They say the first step to overcoming a problem is admitting you have one.
Well, the inaugural TEF (Teaching Excellence Framework) results are in and only one leading higher education institution within the M25 secured a gold rating.
London, I think you have a problem.
The UK capital is of course home to many of the world’s leading Higher Education Institutions, so it does seem to defy logic that so many would fall short of the top prize.
So what’re the numbers?
As the chart below illustrates, 21% of universities in London were rated Gold, compared with 36% outside of London.
And 33% of institutions in London are Bronze (yes, SOAS included), compared with 13% outside of London.
So it is beyond contention that the TEF outcome for London is far worse than the rest of the UK.
This is not to diminish what I’m sure is the incredibly high standard of teaching at Imperial College London. But statistics that consistently skewed do warrant closer scrutiny.
So what’re the (possible) reasons for this?
The National Student Survey (NSS) is completed by final year undergraduates at all UK universities. There are some interesting patterns in this data, such as the fact that older students are on average a little less satisfied than younger students.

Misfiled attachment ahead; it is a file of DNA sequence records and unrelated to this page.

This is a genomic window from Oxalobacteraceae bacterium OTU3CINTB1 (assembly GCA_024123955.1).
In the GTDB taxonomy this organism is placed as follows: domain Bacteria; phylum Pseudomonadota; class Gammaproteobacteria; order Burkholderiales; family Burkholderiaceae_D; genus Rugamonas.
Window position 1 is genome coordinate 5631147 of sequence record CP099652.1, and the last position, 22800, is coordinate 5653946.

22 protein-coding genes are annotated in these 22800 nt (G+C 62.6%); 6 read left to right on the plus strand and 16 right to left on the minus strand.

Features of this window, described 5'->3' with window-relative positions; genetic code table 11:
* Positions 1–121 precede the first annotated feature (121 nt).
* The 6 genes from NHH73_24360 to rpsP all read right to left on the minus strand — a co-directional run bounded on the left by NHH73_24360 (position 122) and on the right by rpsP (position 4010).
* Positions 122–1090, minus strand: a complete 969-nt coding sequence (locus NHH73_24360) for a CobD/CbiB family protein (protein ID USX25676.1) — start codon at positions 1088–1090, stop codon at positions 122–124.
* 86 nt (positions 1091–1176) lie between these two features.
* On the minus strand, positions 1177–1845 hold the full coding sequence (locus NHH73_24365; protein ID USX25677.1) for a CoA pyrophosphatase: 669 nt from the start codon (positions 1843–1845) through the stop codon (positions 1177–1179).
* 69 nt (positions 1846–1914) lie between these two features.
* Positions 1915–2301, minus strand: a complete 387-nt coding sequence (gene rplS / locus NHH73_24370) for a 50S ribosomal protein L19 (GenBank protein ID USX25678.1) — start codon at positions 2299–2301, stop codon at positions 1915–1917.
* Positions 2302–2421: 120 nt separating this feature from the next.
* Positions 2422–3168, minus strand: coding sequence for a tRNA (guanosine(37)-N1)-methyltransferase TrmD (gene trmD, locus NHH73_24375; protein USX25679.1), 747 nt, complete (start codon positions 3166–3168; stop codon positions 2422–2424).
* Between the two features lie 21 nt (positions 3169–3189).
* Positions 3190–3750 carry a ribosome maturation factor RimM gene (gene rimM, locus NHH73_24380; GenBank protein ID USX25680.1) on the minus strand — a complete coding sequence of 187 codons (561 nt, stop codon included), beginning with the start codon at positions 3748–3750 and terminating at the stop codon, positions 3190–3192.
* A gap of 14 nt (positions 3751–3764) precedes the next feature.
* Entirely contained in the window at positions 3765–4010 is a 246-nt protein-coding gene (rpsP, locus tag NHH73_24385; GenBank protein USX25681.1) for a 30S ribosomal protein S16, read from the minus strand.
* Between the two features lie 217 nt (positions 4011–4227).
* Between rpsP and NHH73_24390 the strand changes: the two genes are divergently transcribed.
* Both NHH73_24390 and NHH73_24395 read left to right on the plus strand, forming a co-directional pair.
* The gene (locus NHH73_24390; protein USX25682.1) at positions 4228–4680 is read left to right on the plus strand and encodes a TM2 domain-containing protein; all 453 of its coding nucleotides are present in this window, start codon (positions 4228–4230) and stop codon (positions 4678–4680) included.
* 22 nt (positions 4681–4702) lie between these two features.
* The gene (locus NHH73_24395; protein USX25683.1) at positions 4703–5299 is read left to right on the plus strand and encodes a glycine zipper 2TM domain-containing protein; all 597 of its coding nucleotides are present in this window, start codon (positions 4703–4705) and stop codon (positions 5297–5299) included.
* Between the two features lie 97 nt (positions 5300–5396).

HESA data for the last three years shows that there is a higher proportion of mature students in London. So it follows that this would play a role in lower London scores.
Further evidence of this is provided in another NSS data pattern. It shows that average student satisfaction is lower among students at universities in London compared with the rest of the UK. Last year the average for London universities was lower on every one of the 23 questions in the NSS. TEF does not take this London factor into account when it sets different benchmarks for different universities.
So why are students slightly less satisfied in London?
Could it be that students have longer commutes and spend less time in university facilities? Are living costs a factor? The TEF results are one more reason to examine these questions and make changes where possible that will further improve the student experience.
The same questions can be asked when we look at the data on whether students continue from their first year to their second year. In TEF, benchmarks are adjusted up or down to take account of the differences in non-continuation between broad subject areas, students entry qualifications, and age groups. This is because the data shows these factors influence whether or not a student will continue with their studies. But there also seems to be a London effect here, as the proportion of students not continuing is about 2% higher in London than outside London.
Small but consistent patterns
A difference of 2% might sound small, but of course it goes without saying that every student who does not complete their studies is a cause for concern. And in TEF a difference of 2% can be enough to turn Silver into Bronze. It is right to focus on these small margins when looking at the data, but it is also important that everyone using TEF results knows which factors are in the benchmarks and which are left out. That way the results can fully inform student choice.